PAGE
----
October 26th 2011 Dinner
Our guest at the October meeting was an old friend of the Association, Campbell Ogilvie. Before taking up his current role as President of the Scottish Football Association, Campbell was, of course, Managing Director at Hearts and no stranger at our meetings.
After Saltire had served up an excellent meal, Campbell gave us an excellent presentation on the changes that are taking place at the SFA after the publication of the McLeish Report on Scottish Football.
His first point was to emphasise that the McLeish Report was not just sitting on a bookshelf at the SFA but is being treated very seriously and much of its recommendations have already been put in place. The SFA is looking at its whole management structure and how football is organised at all levels of the game. Traditionally it has been run by a large number of Committees and already the number of these have been cut and the Management structure is much more streamlined. One recent introduction is a self assessment of their own performance in specific target areas and Campbell admitted that their scores were not high and improvements have to be and are being made.
Much of Campbell’s presentation was spent on youth development and the importance of a structure being put in place at all levels and ages. He emphasised the importance of helping youth coaches both in their own development and that of the kids. This runs in parallel with the thoughts of Craig Levein who since his arrival at the SFA as International Team Manager is very keen to look at youth development, in particular, the amount of physical education and the hours of training required to keep up with other nations. Campbell is also very keen on the introduction of synthetic pitches at youth level and believes that we will see more of these in senior football in the future and that given time the kids will get used to them by the time they reach senior levels of the game.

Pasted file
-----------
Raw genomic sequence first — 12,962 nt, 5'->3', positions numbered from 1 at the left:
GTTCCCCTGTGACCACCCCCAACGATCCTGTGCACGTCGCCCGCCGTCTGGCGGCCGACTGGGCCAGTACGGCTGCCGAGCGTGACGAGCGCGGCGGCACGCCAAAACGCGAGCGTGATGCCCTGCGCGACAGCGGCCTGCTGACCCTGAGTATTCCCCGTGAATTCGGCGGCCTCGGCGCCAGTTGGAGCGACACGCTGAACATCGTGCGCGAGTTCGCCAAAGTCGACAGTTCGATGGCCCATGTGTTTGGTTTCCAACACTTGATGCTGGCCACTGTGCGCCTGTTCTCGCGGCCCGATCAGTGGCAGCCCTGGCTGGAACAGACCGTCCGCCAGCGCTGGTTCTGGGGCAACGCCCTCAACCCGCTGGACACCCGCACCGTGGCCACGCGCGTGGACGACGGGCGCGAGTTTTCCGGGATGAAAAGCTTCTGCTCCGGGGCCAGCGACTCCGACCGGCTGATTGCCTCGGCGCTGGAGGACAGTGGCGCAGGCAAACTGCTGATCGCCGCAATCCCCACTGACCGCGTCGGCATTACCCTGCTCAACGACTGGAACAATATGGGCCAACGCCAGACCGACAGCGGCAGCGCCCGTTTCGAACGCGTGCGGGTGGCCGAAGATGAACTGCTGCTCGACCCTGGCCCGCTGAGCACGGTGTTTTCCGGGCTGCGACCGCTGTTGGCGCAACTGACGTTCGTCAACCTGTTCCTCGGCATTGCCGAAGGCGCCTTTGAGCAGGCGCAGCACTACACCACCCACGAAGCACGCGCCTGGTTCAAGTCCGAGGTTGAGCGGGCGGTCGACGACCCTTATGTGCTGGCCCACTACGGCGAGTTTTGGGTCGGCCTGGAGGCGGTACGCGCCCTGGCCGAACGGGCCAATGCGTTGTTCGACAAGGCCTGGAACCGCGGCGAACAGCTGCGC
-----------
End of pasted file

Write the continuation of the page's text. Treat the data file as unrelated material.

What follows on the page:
More communication between the SFA and the SPL and SFL clubs was a consistent theme during the presentation and Campbell gave the example of refereeing, always a controversial area, where referees are now going out to the clubs and speaking to managers and players in an effort to build a better understanding between them.
Finance during these difficult economic times and the fans’ desire to have more football on a Saturday afternoon is a difficult balance says Campbell. Like a lot of fans he likes his football on a Saturday afternoon at 3.00pm. Although televised football with midday kick offs do bring money into the game he is aware that the crowds are less for these matches and wonders what the real amount of money is brought in from television. With TV contracts about to be renegotiated he believes that this would be an ideal time to work out a balance of what the fans want and television income.
Campbell agreed to answer questions from the audience and various subjects were covered ranging from sectarianism to goal line technology. Campbell believes that sectarianism is a national issue which manifests itself at football matches. He is not keen on goal line technology as he personally thinks that it would lead to further video analysis during the game and spoil the flow of the match. A new stadium for Hearts was discussed. Campbell is a big fan of Tynecastle but he is only too aware of the size restrictions and problems of compliance with EUFA rules for stadiums.
It was an absolute delight to welcome Campbell back to Tynecastle and there is little doubt that there can be no one better to explain the changes within the SFA than him and the audience went home having enjoyed a most interesting evening.